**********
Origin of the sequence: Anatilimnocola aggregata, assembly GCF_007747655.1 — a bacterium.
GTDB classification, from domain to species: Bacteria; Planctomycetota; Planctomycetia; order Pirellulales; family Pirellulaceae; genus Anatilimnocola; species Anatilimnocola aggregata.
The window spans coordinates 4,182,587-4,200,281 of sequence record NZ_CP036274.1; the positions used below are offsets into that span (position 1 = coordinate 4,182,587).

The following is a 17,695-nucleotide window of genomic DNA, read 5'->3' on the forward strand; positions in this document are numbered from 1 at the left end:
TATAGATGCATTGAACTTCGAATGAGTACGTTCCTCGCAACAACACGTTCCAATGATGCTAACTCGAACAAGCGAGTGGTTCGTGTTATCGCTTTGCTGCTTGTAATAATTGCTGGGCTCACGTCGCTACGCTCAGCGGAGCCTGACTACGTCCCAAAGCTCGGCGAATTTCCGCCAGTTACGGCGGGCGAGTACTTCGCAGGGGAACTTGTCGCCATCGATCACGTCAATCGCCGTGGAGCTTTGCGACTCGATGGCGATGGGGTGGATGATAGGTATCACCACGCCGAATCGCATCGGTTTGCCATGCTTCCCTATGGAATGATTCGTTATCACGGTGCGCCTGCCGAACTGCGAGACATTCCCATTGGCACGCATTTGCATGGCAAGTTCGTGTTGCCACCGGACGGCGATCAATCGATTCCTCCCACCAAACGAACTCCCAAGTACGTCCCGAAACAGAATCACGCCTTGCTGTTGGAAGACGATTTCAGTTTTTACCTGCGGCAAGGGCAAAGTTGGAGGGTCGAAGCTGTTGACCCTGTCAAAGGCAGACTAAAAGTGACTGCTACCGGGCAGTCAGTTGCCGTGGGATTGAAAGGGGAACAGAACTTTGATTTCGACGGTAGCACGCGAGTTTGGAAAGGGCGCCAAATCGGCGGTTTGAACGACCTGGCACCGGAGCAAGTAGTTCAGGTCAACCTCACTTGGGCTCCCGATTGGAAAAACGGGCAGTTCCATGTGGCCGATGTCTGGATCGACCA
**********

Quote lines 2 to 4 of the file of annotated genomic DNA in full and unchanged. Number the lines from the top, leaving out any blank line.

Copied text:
GTDB classification, from domain to species: Bacteria; Planctomycetota; Planctomycetia; order Pirellulales; family Pirellulaceae; genus Anatilimnocola; species Anatilimnocola aggregata.
The window spans coordinates 4,182,587-4,200,281 of sequence record NZ_CP036274.1; the positions used below are offsets into that span (position 1 = coordinate 4,182,587).

The following is a 17,695-nucleotide window of genomic DNA, read 5'->3' on the forward strand; positions in this document are numbered from 1 at the left end: